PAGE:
"And hark you, my lad," he said, "you must observe carefully all that happens at the time, and bring me word. Take your stand, also, with your right foot before the left, and your hand in the breast of your coat. A person will then probably come and speak to you, and you will repeat to me all he says. If he does not speak, he will give you a note, which you are to bring immediately to me."

Jack, as directed, took up his post at the gates of the palace at Kensington. He had not long to wait, when the gates were thrown open, and some guards appeared, and then a coach with six horses, within which sat a gentleman with a long nose and prominent features, dressed in a rich riding-suit. On either side were more horsemen, who Jack heard were the King's Dutch guards. They were followed by several Dutch officers of the court, among whom was the faithful Duke of Portland, and others of high rank. Jack had a good view of that clear hawk's eye, and the large Roman nose and the serious countenance, which expressed little but acute penetration into the mind and motives of others, with all of which the coinage of the realm had made his subjects familiar. The sight of the great warrior and wisest statesman of the day, who knew himself to be surrounded by plots, and yet went his way with perfect coolness, had great effect upon Jack's somewhat excitable mind. He threw up his cap, and shouted, "Hurrah! long live the King!" in as good faith as any of the many bystanders; and his first impulse was to run off, following the coach, shouting, as youths and boys are used to do after any great personage. The king leaned forward over a paper which he held in his hand, so that nearly the whole of his figure was visible at the window of the coach, which took its way towards Richmond.

Suddenly Jack remembered the direction he had received from Long Sam. Going back to the place he had before occupied, he put himself in the position in which he had been standing. Looking round, he saw a person who had come out of the palace observing him narrowly. The person, who was dressed in the livery of the palace, at length passed close to him.

"Are you Long Sam's messenger?" he asked.

"At your service," answered Jack.

"Where does he lodge?" asked the stranger.

"At the Bear," was Jack's answer.

"Take this note, and deliver it quickly," said the stranger; "but do not move from where you now stand till I have re-entered the palace."

Saying this, the stranger slipped a sealed packet into Jack's hand. He immediately concealed it in his doublet, but as he did so a shade of doubt crossed his mind that all was not right. He waited, however, a few minutes till the person who had given him the packet had re-entered the gate, and then took his way back to the Bear. He could not, however, help occasionally looking round to observe whether his steps were followed. He felt that he was engaged in some secret transaction; and from some of the remarks which Long Sam had let drop, as well as the appearance of the concealed Jesuit in his society, he could not help fearing that the plot afoot was against the welfare of the king. He reached the inn, however, in safety, and described exactly to Long Sam all he had seen.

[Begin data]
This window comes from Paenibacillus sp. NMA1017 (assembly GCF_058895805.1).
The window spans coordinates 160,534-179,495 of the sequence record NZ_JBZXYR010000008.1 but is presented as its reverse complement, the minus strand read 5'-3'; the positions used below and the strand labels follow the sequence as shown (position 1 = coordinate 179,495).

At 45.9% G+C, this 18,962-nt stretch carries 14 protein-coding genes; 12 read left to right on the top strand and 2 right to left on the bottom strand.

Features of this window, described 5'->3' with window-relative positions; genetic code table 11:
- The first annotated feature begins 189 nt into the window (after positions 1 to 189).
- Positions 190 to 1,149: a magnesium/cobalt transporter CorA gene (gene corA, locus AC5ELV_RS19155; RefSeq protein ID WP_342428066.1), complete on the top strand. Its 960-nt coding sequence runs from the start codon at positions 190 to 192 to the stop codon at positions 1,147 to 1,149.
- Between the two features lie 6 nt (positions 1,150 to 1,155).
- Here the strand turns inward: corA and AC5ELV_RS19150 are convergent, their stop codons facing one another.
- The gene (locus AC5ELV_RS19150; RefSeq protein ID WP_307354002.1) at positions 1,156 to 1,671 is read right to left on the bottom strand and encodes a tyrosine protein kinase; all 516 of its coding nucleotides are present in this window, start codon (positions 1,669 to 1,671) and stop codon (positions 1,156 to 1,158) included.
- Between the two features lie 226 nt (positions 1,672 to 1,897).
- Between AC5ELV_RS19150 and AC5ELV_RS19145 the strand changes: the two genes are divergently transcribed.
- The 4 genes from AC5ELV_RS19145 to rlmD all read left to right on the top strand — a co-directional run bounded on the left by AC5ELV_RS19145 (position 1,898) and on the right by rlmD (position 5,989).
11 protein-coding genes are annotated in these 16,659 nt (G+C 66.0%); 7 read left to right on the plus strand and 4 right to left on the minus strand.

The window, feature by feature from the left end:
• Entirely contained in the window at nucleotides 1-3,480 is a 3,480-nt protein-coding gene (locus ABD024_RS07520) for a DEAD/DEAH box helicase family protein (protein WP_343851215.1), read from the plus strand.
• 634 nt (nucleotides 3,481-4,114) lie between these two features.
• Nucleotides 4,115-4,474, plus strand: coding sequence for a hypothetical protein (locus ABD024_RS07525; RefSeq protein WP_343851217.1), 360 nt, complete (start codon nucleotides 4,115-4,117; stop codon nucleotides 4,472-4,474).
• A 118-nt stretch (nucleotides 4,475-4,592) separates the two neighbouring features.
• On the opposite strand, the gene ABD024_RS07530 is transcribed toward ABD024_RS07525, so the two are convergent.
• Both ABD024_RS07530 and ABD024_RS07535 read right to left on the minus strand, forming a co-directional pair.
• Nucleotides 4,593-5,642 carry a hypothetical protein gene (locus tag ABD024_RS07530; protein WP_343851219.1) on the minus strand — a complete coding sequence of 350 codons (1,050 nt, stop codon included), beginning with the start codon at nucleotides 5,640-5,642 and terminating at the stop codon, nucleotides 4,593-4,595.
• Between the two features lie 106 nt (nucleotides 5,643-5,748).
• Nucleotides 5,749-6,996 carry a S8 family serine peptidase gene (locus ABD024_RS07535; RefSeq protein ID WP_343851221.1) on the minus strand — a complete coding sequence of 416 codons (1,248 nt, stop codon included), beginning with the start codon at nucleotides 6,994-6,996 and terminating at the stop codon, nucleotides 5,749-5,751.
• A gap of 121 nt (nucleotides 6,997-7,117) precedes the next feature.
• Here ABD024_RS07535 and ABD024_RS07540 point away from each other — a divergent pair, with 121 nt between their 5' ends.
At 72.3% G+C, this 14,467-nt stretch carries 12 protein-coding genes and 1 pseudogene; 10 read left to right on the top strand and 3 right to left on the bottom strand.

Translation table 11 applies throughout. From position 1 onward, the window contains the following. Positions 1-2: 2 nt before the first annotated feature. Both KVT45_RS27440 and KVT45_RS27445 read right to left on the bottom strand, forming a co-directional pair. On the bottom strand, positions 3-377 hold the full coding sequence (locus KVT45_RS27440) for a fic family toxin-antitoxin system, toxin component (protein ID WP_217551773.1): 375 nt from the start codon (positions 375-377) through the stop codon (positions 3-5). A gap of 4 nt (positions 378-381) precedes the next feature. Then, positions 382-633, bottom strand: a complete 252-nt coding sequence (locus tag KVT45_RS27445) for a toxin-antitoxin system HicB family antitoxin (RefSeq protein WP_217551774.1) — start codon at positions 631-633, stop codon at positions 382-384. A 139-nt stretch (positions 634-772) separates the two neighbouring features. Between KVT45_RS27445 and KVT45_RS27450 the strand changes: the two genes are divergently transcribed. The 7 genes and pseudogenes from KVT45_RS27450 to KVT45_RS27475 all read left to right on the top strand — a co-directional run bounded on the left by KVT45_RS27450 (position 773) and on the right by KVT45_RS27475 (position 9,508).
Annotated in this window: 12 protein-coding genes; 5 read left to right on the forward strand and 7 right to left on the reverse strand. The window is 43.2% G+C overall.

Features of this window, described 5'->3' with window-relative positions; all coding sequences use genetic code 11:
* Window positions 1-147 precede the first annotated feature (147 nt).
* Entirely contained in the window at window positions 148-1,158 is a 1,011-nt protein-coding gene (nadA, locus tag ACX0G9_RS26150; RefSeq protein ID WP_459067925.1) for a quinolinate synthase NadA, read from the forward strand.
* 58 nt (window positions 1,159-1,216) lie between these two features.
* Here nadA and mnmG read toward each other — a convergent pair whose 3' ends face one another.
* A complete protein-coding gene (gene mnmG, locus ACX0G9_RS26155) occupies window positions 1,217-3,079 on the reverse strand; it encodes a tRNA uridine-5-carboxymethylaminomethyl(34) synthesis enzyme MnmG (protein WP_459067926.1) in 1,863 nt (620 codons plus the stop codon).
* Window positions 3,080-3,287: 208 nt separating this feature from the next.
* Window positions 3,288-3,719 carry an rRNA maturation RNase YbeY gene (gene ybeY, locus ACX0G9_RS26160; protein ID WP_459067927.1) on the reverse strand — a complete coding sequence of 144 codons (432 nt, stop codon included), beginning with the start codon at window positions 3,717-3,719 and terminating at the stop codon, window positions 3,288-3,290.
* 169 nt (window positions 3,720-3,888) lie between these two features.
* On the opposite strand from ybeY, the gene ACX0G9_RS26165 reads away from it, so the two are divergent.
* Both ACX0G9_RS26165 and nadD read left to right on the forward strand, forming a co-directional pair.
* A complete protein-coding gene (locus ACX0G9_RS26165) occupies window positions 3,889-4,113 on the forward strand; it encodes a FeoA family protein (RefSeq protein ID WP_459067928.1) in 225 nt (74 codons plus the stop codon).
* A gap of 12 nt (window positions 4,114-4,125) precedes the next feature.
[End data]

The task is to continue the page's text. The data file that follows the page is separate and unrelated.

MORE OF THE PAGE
"But you must tell me honestly," he said, "whether this matter has any thing to do with any proceeding which may injure the king. As I watched him just now, I thought of the many brave actions which he has performed, and his calmness and courage at the present time, and could not help feeling that I would rather fight for him than against him."

"You are a foolish young man!" answered Long Sam, in a more angry tone than he had ever used towards Jack. "Follow my directions, and all will be right. I do not want to hurt your feelings," he added, seeing that Jack's colour came to his cheek. "And now I must leave you."

"As to that," answered Jack, "I have no wish to quarrel with you, or any other man; but it strikes me I have been made a 'cat's-paw' of, and I tell you frankly I should like to know our object in coming to London."

"Then as frankly I will tell you--I cannot give it," answered Long Sam. "If you don't know your own interests, it's your own fault; but remain here a few days longer, and I have no doubt you will learn all you wish to know, and probably much more than I know now."